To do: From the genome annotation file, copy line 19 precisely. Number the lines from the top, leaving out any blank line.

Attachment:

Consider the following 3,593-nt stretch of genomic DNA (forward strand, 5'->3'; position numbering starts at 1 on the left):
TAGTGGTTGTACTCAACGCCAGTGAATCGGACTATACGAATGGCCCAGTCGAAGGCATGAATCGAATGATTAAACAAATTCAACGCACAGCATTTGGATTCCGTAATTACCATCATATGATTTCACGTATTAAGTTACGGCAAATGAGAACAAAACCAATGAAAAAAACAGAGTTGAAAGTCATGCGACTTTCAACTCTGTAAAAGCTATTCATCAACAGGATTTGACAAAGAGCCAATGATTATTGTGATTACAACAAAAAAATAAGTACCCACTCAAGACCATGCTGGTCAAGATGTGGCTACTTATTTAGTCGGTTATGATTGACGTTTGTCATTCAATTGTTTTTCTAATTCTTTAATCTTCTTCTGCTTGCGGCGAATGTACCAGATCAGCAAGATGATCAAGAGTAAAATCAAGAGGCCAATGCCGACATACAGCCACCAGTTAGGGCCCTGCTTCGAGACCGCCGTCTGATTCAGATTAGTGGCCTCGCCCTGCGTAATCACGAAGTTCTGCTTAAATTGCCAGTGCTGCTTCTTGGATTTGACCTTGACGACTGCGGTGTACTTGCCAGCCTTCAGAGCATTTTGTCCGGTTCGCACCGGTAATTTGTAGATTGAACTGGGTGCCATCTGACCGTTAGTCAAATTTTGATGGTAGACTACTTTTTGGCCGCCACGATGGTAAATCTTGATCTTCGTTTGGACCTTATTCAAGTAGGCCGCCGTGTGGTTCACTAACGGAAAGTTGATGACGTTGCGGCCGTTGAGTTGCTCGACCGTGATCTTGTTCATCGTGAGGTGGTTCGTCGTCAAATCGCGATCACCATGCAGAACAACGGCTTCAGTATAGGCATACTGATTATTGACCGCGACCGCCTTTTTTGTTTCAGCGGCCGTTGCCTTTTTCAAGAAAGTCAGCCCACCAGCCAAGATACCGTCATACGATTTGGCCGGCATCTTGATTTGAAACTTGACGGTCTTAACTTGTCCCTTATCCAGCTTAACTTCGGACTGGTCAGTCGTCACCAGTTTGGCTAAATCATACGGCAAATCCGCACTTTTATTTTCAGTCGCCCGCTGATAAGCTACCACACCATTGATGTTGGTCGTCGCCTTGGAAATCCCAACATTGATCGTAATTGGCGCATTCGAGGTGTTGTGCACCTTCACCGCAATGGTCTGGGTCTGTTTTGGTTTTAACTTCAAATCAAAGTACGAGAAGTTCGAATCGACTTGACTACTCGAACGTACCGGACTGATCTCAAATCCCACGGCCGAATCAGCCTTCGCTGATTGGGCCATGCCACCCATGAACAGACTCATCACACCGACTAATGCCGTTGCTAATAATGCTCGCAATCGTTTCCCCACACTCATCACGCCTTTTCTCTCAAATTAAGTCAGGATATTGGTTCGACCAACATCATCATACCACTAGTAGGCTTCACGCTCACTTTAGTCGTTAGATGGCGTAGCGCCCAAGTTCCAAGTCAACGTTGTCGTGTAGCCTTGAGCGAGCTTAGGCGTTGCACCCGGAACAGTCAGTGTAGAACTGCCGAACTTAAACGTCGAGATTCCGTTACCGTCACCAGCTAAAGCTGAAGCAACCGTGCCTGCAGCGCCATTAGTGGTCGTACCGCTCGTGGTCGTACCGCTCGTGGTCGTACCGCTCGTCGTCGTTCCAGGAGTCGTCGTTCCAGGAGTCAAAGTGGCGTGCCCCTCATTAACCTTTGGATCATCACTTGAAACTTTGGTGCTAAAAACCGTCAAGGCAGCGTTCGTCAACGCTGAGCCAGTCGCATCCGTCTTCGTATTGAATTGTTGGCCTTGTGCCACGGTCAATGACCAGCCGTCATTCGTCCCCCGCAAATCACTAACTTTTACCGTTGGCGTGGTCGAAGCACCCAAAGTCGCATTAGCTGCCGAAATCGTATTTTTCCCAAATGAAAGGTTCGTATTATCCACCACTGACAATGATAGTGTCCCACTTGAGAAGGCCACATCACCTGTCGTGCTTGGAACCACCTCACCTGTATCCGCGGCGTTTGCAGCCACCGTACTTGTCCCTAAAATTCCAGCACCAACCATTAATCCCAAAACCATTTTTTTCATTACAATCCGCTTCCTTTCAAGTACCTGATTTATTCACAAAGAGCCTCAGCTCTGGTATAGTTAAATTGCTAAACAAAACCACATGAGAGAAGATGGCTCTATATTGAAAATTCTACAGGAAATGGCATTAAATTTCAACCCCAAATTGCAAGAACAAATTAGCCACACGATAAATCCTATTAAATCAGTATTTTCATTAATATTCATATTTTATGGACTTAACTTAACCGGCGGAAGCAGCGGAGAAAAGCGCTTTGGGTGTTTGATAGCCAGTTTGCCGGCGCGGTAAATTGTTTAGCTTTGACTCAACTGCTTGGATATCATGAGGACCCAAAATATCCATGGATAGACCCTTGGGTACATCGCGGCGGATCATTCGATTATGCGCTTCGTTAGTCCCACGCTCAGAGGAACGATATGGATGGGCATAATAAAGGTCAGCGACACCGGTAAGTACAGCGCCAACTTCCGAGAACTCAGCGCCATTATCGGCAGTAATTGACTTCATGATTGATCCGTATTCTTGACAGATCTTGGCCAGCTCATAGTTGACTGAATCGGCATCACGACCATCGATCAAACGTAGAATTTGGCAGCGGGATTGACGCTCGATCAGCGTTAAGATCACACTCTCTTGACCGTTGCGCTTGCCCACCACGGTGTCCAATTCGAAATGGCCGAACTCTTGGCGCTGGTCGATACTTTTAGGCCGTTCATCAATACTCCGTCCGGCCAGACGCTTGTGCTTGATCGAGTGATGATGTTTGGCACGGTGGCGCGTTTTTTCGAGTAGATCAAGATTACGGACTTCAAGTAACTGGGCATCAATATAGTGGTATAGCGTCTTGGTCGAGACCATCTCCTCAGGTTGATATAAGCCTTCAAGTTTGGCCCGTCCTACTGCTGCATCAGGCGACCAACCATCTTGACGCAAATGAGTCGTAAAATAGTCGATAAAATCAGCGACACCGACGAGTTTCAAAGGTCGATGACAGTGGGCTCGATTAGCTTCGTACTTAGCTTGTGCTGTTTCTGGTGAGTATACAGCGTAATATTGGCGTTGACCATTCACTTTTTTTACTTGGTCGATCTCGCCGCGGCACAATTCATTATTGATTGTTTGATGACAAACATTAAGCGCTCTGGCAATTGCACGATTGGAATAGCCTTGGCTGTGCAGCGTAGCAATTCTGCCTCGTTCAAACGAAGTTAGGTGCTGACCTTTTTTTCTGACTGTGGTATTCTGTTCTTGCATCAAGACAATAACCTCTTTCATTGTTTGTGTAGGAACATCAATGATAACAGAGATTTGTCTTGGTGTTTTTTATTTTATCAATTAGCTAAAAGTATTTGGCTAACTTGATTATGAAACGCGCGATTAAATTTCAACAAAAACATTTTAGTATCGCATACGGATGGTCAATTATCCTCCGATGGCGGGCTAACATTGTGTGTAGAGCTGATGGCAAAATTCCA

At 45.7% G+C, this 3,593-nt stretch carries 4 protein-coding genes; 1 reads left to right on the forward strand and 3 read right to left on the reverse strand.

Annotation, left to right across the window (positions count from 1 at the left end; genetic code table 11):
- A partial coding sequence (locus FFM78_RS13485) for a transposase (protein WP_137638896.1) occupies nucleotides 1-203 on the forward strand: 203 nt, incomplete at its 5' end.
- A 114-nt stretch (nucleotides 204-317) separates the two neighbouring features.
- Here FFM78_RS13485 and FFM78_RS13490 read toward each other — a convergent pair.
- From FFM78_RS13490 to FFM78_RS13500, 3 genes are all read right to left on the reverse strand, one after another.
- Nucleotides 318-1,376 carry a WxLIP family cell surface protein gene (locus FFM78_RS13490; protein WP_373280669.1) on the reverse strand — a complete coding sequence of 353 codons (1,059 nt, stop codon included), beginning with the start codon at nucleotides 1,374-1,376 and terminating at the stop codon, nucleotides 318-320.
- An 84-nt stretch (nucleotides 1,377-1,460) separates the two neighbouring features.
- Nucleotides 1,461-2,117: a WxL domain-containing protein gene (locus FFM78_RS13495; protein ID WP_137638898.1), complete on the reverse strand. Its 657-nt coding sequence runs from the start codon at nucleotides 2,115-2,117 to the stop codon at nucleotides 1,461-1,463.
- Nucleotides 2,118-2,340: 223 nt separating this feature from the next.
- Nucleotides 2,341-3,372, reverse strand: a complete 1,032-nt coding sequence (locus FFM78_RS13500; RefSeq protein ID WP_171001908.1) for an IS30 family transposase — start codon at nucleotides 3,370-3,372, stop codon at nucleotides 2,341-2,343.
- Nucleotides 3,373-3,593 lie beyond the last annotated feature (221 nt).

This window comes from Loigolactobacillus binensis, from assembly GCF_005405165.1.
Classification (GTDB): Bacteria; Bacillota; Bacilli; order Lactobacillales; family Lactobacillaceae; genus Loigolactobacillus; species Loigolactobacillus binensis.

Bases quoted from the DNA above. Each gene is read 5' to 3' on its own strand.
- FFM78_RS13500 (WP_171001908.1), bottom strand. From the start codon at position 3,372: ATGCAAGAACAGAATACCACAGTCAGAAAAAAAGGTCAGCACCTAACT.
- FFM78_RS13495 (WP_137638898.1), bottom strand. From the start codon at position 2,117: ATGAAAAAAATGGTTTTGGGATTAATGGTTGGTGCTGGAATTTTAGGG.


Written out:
- FFM78_RS13495 (WP_137638898.1), bottom strand. From the start codon at position 2,117: ATGAAAAAAATGGTTTTGGGATTAATGGTTGGTGCTGGAATTTTAGGG.